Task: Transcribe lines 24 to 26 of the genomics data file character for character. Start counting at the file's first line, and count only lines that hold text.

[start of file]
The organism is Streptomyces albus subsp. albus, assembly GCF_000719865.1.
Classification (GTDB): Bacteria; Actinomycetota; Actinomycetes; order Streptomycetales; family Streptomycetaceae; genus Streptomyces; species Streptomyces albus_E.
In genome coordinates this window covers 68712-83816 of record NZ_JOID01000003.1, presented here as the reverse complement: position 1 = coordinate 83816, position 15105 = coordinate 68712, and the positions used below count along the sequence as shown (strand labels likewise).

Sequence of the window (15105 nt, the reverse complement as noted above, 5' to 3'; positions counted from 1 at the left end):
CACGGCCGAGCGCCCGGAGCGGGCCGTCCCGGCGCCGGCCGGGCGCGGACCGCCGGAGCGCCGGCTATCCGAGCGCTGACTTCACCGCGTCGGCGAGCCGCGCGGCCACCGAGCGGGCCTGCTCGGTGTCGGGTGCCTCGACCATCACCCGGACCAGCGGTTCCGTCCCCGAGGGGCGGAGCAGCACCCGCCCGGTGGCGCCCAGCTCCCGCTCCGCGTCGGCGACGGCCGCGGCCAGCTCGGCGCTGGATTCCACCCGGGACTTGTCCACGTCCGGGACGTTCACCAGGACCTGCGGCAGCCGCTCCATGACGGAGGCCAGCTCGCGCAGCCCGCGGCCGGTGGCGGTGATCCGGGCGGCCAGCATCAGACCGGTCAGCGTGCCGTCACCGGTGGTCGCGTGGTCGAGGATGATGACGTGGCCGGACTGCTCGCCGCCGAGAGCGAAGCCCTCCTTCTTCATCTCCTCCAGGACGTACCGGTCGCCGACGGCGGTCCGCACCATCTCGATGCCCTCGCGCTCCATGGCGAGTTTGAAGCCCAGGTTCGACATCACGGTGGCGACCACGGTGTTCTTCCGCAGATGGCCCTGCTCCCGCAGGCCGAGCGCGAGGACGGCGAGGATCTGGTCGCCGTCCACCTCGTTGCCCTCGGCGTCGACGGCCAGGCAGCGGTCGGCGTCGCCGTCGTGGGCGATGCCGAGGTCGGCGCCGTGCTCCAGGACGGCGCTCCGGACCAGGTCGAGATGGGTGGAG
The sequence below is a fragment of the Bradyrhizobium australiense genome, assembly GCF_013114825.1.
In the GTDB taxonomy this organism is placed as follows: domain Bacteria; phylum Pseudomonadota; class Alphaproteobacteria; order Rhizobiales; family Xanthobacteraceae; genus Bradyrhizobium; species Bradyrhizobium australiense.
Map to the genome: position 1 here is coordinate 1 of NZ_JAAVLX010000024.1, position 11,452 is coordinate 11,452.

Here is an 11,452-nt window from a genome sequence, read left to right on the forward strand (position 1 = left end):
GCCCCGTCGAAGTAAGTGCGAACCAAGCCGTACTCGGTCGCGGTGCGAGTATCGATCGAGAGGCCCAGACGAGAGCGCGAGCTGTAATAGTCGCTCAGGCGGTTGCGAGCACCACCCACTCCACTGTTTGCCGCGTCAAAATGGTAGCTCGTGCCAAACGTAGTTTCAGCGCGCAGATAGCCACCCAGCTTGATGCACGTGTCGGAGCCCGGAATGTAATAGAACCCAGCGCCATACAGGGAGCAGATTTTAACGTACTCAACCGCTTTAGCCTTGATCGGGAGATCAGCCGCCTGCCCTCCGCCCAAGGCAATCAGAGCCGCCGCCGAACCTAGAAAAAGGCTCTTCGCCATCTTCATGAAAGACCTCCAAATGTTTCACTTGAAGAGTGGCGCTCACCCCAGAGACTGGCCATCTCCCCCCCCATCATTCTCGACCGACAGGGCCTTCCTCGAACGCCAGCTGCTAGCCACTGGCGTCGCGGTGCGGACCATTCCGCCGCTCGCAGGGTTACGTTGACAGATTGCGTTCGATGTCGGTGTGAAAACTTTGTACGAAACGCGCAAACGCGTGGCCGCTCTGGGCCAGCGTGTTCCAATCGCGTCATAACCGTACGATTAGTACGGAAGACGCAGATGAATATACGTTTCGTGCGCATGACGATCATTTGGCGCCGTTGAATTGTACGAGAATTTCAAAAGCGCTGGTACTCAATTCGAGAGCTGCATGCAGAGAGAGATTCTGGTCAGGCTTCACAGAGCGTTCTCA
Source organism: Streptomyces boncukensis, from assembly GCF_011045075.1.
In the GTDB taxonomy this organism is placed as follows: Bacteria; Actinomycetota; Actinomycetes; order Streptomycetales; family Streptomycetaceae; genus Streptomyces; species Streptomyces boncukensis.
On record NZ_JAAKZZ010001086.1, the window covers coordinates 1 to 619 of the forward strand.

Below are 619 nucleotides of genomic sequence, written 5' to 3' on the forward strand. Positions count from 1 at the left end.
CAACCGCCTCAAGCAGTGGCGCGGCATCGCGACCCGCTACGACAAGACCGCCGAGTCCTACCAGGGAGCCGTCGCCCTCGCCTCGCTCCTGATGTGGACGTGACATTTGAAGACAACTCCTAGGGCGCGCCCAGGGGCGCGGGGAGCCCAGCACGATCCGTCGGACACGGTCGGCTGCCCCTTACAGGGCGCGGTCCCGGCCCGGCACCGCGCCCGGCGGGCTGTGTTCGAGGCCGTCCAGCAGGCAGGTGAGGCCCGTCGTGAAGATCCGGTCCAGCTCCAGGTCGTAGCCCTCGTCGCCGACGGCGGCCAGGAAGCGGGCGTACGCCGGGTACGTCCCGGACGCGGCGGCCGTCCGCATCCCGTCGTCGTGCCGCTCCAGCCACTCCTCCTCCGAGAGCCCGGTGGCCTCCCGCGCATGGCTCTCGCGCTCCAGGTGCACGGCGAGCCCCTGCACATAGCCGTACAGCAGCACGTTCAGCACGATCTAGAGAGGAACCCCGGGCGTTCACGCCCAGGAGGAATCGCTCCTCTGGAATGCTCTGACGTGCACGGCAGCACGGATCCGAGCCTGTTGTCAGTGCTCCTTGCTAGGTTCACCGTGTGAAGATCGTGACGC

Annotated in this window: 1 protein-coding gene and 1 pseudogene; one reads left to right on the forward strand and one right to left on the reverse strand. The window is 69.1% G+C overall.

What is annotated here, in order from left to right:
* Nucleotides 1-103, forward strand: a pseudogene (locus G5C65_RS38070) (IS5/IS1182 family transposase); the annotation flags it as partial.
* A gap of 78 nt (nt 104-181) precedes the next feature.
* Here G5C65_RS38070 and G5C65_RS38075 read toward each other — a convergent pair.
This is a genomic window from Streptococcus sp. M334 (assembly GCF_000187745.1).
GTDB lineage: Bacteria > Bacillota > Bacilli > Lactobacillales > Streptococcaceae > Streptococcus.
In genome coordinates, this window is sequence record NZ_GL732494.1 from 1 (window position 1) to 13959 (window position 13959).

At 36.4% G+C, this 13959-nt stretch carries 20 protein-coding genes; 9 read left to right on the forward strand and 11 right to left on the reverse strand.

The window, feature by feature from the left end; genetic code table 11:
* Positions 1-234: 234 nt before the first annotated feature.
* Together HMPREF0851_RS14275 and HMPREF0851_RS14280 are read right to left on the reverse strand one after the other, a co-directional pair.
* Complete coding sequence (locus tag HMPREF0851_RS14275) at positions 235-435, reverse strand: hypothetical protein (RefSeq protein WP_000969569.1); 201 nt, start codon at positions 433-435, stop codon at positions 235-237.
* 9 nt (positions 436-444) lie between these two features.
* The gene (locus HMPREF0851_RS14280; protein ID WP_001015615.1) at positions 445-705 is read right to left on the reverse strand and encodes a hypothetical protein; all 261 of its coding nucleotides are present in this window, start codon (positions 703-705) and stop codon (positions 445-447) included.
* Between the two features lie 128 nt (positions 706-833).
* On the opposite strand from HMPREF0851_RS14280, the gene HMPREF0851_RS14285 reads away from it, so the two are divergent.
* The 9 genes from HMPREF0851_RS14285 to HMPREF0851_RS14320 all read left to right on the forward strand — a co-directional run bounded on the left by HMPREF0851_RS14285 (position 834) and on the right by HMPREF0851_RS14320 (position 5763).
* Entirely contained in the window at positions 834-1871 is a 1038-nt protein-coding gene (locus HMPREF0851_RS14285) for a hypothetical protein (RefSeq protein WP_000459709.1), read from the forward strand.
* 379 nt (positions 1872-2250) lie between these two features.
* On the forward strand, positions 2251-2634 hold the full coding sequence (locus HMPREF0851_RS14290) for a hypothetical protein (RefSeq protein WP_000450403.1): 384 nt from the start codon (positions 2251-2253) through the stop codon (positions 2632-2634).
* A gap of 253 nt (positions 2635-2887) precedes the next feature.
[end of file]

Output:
At 36.4% G+C, this 13959-nt stretch carries 20 protein-coding genes; 9 read left to right on the forward strand and 11 right to left on the reverse strand.

The window, feature by feature from the left end; genetic code table 11:
* Positions 1-234: 234 nt before the first annotated feature.